If neutralizing anti-bodies are not present lesions such as pocks or plaques will be seen in the host. If neutralizing antibodies are present there will be no lesions. There are two techniques commonly used for the neutralization test. In the alpha procedure a constant serum concentration is added to serial log dilutions of virus. The mixture is incubated and inoculated into an appropriate host system. In the beta procedure a constant virus concentration is incubated in serial two-fold dilutions of serum before inoculation into the host. The beta procedure is most commonly used because of its sensitivity, ability to measure antibody titer and its economical use of serum.
The alpha procedure is not as sensitive and may be more subject to non-specific inhibition. It is more frequently used for comparative studies. Alpha Neutralization test Materials Needed: Flat-bottomed MT plate with bovine cell monolayer MT transfer plate with lid and holder MT tips 1 cc syringes serum samples stock virus MEM diluent dilution tubes sterile distilled water in beaker Procedure: Use aseptic technique. a. Make serial 10-fold dilutions of stock virus to 10-8 using MEM and dilution tubes (0. 2 plus 1. 8 ml). b. Using sterile 1 cc syringe and microtip add 1 drop (0. 025 ml) diluent (MEM) to rows 7 and 8 wells A-H, and rows 9, 10 and 11 wells A and B of the transfer plate. c. Using the same syringe and microtip add 0. 25 ml of the virus dilutions to rows 1-8 as follows: 10-8 into wells H, 10-7 into wells G, and so on finishing with 10-1 in wells A. d. Using a new syringe and microtip add 0. 025 ml test serum A to rows 1 and 2 wells A-H, and row 9 wells A and B. Rinse syringe and microtip with sterile water and add 0. 025 ml serum B to rows 3 and 4 wells A-H, and row 10 wells A and B. Again rinse out syringe and microtip with sterile water and add 0. 025 ml serum C to rows 5 and 6 wells A-H, and row 11 wells A and B. (Row 9, 10, and 11 are serum controls). e. Tissue culture controls are the unused portion of the plate. f. Incubate virus and serum at room temperature for 30 minutes, then transfer reagents to cell cultures. SerumVirusSerum Controls A B C 123456789101112 ABC A |10-1 |No | |B |10-2 |Virus | |C |10-3 | | |D |10-4 Virus | | |E |10-5 | | |F |10-6 | | |G |10-7 | | |H |10-8 | | Beta Neutralization Test Materials Needed: Flat-bottomed MT plate with lid 1 cc syringes MT tips Mt diluters sterile distilled water in beaker MEM diluent serum samples virus, 25-50 TCID50 bovine cell suspension Procedure: Use aseptic technique. a. Add 1 drop (0. 025 ml) diluent (MEM) to rows 1-8 wells A-H. b.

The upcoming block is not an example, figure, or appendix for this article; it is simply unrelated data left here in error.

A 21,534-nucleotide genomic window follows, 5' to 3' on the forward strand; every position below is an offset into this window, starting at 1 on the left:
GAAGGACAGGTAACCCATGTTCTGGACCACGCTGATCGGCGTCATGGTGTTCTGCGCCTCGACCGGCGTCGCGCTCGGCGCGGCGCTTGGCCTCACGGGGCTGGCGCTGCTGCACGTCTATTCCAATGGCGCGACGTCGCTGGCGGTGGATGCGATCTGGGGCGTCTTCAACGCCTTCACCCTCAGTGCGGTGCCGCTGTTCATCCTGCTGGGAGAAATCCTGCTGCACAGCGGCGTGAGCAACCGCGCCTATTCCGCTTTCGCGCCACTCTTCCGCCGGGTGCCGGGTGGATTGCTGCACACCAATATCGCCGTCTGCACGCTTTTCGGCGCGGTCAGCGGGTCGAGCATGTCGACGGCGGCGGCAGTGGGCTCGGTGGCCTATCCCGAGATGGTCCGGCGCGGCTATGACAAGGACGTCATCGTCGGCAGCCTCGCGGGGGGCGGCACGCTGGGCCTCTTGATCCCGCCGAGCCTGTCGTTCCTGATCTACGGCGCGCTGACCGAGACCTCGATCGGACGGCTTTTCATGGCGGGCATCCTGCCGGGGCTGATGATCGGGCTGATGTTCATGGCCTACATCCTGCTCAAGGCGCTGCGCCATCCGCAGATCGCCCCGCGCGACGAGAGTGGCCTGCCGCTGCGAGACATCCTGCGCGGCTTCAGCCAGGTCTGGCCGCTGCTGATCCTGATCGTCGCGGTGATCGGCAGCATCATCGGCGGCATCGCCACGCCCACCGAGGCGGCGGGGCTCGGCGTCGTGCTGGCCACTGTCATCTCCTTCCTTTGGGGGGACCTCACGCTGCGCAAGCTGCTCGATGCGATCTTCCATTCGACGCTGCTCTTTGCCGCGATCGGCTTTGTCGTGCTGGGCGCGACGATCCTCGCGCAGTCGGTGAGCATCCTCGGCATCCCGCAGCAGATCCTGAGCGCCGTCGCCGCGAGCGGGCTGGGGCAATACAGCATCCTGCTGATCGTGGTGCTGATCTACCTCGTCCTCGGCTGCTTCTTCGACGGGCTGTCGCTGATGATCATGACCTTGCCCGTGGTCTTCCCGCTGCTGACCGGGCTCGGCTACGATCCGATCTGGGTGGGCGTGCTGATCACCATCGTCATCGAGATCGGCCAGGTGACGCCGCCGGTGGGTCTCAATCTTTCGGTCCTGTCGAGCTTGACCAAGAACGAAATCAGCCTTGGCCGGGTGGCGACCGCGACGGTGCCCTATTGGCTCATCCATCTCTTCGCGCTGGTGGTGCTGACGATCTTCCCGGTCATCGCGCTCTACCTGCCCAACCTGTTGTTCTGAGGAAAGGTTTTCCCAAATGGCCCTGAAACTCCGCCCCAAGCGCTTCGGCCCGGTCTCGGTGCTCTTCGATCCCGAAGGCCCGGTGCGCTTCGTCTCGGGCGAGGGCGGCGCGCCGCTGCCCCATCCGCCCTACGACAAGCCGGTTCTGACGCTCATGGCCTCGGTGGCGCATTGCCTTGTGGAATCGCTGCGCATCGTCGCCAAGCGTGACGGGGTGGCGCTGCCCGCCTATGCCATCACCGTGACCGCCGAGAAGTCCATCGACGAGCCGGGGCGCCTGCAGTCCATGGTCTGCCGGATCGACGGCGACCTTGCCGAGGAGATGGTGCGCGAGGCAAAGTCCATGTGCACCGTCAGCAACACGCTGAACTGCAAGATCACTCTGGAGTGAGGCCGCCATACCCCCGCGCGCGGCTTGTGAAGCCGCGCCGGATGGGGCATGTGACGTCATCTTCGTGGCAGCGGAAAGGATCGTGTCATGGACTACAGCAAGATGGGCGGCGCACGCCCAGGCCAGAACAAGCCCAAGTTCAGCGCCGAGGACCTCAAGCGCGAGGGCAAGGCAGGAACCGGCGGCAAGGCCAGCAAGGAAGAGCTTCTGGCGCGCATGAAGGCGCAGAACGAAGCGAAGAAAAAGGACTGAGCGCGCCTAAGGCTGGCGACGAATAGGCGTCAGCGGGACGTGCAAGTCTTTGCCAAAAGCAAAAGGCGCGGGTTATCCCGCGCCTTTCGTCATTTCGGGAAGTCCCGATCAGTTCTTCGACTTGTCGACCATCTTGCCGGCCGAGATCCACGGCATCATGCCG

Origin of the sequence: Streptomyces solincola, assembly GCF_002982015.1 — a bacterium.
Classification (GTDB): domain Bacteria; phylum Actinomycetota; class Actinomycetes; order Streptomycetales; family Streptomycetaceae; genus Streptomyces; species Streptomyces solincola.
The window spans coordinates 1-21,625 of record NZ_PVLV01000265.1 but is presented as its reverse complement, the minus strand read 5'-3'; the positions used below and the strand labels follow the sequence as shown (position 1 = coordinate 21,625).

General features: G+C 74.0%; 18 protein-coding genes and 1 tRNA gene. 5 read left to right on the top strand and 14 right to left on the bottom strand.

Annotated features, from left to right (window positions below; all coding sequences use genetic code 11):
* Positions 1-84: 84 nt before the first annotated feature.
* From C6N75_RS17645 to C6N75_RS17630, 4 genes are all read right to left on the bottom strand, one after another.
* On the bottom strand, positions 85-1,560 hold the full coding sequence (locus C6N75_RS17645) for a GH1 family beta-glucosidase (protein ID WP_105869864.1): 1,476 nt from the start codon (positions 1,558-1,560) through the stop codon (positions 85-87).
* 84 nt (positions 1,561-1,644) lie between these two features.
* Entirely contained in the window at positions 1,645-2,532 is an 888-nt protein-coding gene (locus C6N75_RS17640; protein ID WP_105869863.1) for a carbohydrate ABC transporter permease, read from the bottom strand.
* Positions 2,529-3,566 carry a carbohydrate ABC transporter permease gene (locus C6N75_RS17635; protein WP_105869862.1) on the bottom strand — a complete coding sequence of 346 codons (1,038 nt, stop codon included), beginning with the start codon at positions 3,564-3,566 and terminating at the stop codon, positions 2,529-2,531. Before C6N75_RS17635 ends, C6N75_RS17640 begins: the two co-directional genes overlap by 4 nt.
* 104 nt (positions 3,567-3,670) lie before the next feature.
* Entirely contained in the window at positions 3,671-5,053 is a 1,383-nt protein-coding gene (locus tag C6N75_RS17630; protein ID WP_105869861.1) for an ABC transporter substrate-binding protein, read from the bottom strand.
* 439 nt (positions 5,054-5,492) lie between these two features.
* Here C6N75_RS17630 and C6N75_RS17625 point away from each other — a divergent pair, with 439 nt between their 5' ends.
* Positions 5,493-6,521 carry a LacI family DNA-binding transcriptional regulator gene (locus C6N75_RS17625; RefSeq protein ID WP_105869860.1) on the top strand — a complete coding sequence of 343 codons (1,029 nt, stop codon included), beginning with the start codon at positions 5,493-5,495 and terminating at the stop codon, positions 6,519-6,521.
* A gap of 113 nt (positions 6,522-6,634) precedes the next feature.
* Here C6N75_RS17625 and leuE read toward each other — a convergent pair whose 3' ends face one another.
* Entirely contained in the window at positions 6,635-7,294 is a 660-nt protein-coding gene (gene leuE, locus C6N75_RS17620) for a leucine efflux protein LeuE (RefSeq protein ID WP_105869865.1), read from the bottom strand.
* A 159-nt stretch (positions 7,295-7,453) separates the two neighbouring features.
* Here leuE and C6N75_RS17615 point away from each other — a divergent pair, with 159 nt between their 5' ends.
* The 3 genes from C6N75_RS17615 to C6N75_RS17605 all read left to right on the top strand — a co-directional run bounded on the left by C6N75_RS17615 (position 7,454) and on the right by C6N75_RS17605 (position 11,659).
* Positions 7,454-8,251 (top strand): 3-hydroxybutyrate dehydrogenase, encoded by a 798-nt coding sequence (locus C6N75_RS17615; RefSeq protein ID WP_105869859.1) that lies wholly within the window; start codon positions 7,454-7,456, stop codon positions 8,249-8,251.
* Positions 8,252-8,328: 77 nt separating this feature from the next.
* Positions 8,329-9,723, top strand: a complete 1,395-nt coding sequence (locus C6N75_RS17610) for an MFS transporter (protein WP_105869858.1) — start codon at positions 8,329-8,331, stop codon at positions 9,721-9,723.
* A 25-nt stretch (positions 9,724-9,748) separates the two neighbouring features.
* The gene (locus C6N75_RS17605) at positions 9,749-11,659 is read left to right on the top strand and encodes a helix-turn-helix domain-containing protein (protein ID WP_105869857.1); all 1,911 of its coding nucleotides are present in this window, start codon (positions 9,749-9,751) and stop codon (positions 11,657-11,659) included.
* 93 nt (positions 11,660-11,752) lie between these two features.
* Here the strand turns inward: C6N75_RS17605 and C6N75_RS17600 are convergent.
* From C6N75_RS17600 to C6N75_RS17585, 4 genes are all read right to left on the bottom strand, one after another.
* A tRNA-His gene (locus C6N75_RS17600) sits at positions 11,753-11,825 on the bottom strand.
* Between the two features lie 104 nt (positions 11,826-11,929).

Make 2-fold dilutions of serum through row H (final dilution 1:256), cleaning microdiluters in sterile distilled water between serums. c. Using the same syringe and microtip as in step a, fill with pretitrated (25-50 TCID50) IBR virus and add 0. 025 ml to rows 1-4 wells A-H, and to rows 7 and 8 wells A. d. Using rinsed microdiluters make 2-fold dilutions of the virus in rows 7 and 8 wells A-H. e. Incubate at room temperature for 30 minutes. f. Add 2 drops (0. 05 ml) of bovine cell suspension using a new 1 cc syringe and microtip to all wells of the test plus a few extra for tissue culture controls. Controls Serum ASerum BABVirus 123456789101112 A |1:2 | | | |B |1:4 |No | | |C |1:8 |Virus | | |D |1:16 | | | |E |1:32 | | | |F |1:64 | | | |G |1:128 | | | |H |1:256 | | | IV. CELL CULTURE Because viruses are obligate intracellular parasites, they cannot replicate in any cell-free medium, and thus require living cells from a suitable host within which to multiply.
Animals such as mice and embryonating avian eggs may be used for the propagation of viruses, but for various reasons (time, cost, ease of handling, etc. ) the propagation of most viruses in a cultural medium of living cells is the method of choice today. More than half a century has elapsed since animal cells were first grown in vitro. In 1912 Carrel began growing bits of chick heart in drops of horse plasma. The cells at the edge of the explant divided and grew out of the plasma clot. The explants died within a few days, and Careel reasoned that their death was due to exhaustion of nutrients. He found that cells from a given explant could be maintained indefinitely if they were periodically subdivided and fed with a sterile aqueous extract of whole chick embryos.